There are many people in the world who really don't understand, or say they don't, what is the great issue between the free world and the Communist world. Let them come to Berlin. There are some who say that communism is the wave of the future. Let them come to Berlin. And there are some who say in Europe and elsewhere we can work with the Communists. Let them come to Berlin. And there are even a few who say that it is true that communism is an evil system, but it permits us to make economic progress. Lass' sie nach Berlin kommen. Let them come to Berlin.

Freedom has many difficulties and democracy is not perfect, but we have never had to put a wall up to keep our people in, to prevent them from leaving us. I want to say, on behalf of my countrymen, who live many miles away on the other side of the Atlantic, who are far distant from you, that they take the greatest pride that they have been able to share with you, even from a distance, the story of the last 18 years. I know of no town, no city, that has been besieged for 18 years that still lives with the vitality and the force, and the hope and the determination of the city of West Berlin. While the wall is the most obvious and vivid demonstration of the failures of the Communist system, for all the world to see, we take no satisfaction in it, for it is, as your Mayor has said, an offense not only against history but an offense against humanity, separating families, dividing husbands and wives and brothers and sisters, and dividing a people who wish to be joined together.

 

The speculation about a possible Obama speech at that same spot makes Peter Beinart's column in the Washington Post today all the more interesting, especially because Beinart is a senior fellow of an organization, The Council on Foreign Relations, that has, for decades, promoted a Cold War lens through which to view US foreign relations:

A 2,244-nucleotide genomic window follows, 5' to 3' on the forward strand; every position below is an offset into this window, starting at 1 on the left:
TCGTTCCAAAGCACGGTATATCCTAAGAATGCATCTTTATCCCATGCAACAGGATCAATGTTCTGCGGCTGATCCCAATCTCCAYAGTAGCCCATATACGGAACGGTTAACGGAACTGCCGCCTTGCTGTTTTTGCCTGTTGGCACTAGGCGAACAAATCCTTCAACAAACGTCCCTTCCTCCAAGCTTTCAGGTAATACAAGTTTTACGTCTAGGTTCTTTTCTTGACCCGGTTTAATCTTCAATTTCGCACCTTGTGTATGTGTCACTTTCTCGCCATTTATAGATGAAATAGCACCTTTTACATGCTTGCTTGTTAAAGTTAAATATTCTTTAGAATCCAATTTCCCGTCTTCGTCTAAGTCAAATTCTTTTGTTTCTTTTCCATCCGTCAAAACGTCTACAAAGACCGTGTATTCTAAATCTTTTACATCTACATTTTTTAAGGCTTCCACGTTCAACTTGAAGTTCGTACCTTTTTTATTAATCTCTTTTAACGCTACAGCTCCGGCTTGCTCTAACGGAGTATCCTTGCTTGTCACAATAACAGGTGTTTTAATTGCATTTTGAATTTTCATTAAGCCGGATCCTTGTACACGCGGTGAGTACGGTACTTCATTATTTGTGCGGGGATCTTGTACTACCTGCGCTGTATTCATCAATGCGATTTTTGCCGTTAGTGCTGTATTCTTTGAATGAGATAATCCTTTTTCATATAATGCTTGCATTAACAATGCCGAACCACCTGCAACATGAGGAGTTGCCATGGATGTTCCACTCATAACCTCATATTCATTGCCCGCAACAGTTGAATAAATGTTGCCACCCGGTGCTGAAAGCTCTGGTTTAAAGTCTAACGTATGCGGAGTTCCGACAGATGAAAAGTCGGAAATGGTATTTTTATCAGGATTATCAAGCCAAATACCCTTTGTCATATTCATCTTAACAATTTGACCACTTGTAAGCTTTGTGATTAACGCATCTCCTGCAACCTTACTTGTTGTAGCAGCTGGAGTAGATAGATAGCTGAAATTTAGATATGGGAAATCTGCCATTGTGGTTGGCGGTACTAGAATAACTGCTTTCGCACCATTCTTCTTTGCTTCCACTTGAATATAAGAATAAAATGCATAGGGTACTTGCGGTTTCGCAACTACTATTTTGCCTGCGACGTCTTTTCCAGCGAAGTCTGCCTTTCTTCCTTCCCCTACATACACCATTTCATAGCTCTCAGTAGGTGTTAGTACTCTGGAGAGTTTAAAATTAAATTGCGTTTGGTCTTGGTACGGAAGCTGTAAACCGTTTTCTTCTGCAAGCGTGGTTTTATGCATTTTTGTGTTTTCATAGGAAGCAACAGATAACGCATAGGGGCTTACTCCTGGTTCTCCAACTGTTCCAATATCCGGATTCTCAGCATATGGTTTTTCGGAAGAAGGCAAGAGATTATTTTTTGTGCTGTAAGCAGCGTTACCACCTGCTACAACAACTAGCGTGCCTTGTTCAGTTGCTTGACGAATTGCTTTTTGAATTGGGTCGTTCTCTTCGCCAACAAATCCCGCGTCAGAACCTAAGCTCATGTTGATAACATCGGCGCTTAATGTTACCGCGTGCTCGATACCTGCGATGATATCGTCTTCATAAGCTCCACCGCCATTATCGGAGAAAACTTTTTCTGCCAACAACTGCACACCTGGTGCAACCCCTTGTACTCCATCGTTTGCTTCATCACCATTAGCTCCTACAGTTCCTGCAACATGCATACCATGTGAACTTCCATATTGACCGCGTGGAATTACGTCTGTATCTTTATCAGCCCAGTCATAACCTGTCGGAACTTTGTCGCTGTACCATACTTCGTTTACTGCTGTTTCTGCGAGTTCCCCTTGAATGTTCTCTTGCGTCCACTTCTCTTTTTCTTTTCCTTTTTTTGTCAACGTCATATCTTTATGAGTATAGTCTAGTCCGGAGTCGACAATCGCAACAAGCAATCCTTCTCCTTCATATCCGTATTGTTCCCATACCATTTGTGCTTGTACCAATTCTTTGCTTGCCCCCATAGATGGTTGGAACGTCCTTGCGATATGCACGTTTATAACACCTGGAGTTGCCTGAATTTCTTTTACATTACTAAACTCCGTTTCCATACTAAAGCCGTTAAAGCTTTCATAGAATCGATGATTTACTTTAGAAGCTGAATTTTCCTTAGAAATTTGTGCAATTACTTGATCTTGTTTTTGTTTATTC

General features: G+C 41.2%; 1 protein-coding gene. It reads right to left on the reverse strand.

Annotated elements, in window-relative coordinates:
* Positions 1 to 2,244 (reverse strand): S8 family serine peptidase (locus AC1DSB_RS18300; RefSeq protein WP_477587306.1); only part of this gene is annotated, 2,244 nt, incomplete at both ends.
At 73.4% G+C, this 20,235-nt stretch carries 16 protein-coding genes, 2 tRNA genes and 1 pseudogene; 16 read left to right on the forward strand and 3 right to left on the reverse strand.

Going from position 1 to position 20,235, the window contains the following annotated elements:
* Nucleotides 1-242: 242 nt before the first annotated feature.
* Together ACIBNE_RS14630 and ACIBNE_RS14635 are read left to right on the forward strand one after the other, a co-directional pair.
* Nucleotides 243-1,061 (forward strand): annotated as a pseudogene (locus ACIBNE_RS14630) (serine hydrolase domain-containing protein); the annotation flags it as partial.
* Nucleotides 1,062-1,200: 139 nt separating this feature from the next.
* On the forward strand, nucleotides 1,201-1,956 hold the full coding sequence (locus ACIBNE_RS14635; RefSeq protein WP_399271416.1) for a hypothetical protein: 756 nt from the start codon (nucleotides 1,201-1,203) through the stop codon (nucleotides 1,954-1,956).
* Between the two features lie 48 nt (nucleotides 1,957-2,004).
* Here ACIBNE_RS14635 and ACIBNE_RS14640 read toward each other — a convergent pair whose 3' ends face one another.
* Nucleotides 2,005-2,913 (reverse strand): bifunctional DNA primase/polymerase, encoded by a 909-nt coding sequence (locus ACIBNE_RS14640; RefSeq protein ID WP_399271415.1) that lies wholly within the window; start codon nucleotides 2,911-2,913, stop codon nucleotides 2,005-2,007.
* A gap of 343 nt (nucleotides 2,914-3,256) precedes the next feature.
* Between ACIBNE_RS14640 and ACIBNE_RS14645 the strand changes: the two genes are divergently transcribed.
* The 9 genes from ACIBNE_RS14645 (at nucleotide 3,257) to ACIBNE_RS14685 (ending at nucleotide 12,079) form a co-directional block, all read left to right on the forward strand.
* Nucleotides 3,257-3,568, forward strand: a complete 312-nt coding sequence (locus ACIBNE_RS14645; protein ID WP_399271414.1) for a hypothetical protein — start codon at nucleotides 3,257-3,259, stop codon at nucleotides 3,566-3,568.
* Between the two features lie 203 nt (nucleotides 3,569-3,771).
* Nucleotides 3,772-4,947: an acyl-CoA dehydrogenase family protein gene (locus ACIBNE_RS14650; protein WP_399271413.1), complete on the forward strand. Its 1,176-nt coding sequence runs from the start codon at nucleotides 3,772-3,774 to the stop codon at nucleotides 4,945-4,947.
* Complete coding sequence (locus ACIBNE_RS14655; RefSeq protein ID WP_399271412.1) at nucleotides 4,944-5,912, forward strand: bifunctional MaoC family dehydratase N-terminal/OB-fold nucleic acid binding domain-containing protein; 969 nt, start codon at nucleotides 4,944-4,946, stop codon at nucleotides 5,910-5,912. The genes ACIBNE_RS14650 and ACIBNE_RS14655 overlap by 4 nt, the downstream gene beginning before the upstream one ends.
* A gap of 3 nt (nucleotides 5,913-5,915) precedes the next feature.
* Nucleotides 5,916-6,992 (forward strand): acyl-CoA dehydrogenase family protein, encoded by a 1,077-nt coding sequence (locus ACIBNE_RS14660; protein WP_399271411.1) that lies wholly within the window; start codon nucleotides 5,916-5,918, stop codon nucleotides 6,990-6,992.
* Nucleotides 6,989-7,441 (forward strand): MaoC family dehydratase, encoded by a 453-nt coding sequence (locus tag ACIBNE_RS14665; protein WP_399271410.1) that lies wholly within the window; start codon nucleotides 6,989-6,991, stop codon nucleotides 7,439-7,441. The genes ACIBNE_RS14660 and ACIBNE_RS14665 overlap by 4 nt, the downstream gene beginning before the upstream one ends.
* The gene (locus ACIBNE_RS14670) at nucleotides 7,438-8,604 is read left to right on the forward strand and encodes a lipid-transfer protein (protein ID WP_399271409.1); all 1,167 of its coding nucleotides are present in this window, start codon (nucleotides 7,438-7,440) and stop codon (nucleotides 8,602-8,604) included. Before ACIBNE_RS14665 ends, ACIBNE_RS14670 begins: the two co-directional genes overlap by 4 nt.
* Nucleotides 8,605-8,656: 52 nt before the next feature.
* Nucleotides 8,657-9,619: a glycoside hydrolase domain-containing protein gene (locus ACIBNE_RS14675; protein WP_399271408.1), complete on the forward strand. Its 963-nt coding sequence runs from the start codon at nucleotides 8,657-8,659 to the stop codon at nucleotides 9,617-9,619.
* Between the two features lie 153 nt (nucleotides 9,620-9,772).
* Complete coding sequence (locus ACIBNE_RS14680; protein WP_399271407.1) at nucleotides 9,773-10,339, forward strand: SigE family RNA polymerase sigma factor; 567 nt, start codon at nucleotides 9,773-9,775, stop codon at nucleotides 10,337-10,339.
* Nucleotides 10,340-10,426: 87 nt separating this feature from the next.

Having seen fellow Democrats destroyed in the early 1950s because they tolerated a Communist victory in China, (President Lyndon) Johnson swore that he would not let the story replay itself in Vietnam, and thus pushed America into war. The awful irony, (author David) Halberstam argues, is that Johnson's fears were unfounded. The mid-1960s were not the early 1950s. The Red Scare was over. But because it lived on in Johnson's mind, he could not grasp the realities of a new day.

 

In this way, 2008 is a lot like 1964. On foreign policy, many Democrats live in terror of being called soft, of provoking the kind of conservative assault that has damaged so many of their presidential nominees since Vietnam. But that fear reflects memories of the past, not the realities of today. When Democrats worry about the backlash that awaits Barack Obama if he defends civil liberties, or endorses withdrawal from Iraq, or proposes unconditional negotiations with Iran, they are seeing ghosts. Fundamentally, the politics of foreign policy have changed...